Studies by the U.S. Bureau of Labor Statistics show that aging workers have fewer workplace injuries, but diabetes, hypertension and other age-related ailments are increasing employers’ costs associated with medical insurance and lost work production.
In a presentation last week at the American Society of Safety Engineers’ (ASSE) Professional Development Conference and Exposition, Safety 2008, in Las Vegas, Chubb Insurance specialist reported that although injury rates among older workers are lower than those of their younger counterparts, other factors can contribute to increased health and safety exposures: age-related chronic disorders and diseases; loss of hearing; impaired vision; and physical and cognitive limitations.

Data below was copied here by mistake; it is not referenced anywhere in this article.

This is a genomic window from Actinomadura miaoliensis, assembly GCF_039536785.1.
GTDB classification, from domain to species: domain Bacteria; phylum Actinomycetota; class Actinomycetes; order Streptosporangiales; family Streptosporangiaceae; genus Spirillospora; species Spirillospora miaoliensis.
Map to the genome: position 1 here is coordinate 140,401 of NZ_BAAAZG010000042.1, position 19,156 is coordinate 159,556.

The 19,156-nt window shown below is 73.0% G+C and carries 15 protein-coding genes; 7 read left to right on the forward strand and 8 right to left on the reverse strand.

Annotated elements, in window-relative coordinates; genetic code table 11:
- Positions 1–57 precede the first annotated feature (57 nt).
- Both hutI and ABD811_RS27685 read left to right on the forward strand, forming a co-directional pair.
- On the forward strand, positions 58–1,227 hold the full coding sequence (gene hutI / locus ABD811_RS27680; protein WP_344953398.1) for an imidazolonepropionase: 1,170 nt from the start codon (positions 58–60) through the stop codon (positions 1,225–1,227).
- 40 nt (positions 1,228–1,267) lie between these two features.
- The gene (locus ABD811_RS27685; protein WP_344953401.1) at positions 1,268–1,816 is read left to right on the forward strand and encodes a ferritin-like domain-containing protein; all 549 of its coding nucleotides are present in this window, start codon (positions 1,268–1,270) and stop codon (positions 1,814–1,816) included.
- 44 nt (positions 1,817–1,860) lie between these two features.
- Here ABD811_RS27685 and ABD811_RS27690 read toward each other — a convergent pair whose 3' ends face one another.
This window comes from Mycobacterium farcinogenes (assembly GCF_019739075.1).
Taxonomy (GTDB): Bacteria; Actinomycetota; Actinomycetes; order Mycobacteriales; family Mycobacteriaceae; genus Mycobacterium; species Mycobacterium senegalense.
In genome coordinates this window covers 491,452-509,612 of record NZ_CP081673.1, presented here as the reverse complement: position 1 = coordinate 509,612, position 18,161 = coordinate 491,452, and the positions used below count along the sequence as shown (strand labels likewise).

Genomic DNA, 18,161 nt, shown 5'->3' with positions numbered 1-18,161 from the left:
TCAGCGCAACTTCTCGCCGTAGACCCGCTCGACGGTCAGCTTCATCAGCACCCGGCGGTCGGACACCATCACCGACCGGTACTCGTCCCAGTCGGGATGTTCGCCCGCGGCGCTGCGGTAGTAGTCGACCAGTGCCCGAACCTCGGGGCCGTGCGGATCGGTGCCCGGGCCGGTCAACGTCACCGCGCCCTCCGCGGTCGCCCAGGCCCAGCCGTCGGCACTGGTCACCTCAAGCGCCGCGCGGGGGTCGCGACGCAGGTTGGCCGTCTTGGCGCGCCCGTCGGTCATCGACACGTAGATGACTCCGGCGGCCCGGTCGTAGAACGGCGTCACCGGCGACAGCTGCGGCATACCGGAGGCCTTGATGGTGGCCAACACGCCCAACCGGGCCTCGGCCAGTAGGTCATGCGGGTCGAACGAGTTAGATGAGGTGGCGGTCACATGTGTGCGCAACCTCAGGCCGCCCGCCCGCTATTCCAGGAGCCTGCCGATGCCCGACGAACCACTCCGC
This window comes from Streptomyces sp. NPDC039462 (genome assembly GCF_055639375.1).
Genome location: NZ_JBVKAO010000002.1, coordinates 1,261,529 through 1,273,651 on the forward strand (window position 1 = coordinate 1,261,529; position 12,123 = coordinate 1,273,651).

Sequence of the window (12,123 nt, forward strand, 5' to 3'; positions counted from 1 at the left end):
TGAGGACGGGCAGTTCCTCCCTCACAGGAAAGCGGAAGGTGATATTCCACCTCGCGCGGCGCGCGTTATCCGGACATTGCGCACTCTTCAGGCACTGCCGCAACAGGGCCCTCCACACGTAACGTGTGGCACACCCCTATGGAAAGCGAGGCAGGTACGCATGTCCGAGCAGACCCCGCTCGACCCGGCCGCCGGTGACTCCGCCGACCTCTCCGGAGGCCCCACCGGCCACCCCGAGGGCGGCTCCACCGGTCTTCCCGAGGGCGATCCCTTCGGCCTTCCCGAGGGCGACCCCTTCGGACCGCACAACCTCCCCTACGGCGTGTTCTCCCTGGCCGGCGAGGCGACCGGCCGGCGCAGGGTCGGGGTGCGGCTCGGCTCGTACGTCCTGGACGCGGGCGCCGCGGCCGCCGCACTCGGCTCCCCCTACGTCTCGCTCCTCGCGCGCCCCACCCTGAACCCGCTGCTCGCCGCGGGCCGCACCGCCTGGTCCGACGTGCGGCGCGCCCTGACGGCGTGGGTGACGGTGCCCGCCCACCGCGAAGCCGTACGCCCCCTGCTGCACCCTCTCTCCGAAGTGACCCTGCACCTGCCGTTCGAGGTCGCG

They advices businesses to take action to address each of these risk factors. Some examples of what businesses can do include:
• Allow for flexible work hours so that those with poor night vision can adjust their start and finish time to coincide with daylight hours;
• Encourage employees to use the health care system for preventative well visits;
• Eliminate heavy lifts, elevated work from ladders and long reaches;
• Encourage employees working at a computer to take small breaks every 30 minutes;
• Don’t rely on sound as the sole means of emergency communications, as employees with hearing loss may not hear announcements.